Q: Do over-the-counter PMS pills work?
A: They may help some women, but it’s hard to predict, since premenstrual syndrome (PMS) symptoms are so varied. For most women premenstrual symptoms (bloating, headaches, breast soreness, irritability, and fatigue) are minor and vanish in a few days. But for others the problems may last as long as two weeks.
PMS tablets, such as Midol or Pamprin, typically contain a pain reliever (usually acetaminophen) for headaches and cramps; a diuretic (pamabrom or ammonium chloride), supposedly to relieve bloating; and an antihistamine (pyrilamine maleate or diphenhydramine), supposedly to reduce irritability.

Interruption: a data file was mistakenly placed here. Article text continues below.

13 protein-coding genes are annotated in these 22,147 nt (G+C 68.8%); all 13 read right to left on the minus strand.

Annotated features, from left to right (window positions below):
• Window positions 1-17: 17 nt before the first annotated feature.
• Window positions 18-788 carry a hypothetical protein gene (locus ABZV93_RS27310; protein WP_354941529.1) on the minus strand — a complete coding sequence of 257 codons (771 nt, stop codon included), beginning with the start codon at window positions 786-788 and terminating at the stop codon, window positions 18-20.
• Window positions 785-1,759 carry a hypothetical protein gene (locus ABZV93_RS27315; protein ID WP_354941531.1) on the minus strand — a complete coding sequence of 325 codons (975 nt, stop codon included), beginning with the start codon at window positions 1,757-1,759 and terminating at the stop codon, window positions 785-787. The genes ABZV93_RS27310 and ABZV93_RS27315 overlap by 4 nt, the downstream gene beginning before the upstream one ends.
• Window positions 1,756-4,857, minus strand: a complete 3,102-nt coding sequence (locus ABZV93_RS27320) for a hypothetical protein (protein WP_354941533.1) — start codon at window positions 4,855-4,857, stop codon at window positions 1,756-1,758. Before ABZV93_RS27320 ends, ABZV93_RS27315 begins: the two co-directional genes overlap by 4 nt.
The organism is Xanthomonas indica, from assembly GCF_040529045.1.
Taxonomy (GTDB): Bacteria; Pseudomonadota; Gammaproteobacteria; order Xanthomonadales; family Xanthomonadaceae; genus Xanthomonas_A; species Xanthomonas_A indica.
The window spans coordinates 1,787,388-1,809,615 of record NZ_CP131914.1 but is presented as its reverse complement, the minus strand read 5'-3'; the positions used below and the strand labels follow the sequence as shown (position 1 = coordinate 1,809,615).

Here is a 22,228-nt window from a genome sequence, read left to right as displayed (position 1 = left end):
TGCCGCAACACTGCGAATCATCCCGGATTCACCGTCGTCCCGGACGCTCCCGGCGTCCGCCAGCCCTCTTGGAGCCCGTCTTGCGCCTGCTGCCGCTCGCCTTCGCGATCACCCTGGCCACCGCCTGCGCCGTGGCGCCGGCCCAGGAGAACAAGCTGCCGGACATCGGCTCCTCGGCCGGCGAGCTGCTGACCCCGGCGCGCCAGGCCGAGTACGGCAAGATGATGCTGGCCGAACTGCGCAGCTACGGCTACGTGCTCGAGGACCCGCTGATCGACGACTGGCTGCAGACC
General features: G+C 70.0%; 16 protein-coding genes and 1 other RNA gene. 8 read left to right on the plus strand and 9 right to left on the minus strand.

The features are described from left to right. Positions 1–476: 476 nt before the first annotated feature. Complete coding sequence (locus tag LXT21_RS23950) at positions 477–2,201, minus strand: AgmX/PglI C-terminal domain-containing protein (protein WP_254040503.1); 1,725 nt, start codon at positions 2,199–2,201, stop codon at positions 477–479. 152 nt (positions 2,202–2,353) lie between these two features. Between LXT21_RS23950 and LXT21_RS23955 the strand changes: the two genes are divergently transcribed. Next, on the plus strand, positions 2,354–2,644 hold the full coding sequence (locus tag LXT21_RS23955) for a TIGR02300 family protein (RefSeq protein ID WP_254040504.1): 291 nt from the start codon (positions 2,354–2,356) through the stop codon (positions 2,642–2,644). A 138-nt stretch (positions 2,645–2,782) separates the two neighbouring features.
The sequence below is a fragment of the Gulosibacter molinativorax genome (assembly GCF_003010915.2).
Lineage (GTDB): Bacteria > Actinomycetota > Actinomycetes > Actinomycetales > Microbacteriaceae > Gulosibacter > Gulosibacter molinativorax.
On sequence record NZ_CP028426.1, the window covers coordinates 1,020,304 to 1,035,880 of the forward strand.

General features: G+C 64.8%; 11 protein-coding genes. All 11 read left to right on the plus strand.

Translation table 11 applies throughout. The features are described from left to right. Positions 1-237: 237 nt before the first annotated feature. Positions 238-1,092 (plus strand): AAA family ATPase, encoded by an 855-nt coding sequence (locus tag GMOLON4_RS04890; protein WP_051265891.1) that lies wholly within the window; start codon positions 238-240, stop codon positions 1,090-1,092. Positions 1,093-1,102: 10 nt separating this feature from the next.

If your main symptoms are headaches and cramping, a simple pain reliever would be a cheaper option. Other pain relievers, notably ibuprofen, may actually be more effective against cramping than the acetaminophen found in most PMS pills. If you suffer from serious symptoms, talk to your doctor. The very mild diuretics in these pills are unlikely to have much of an effect. As for irritability and other emotional symptoms, don’t expect an antihistamine to help much, except to make you sleepy.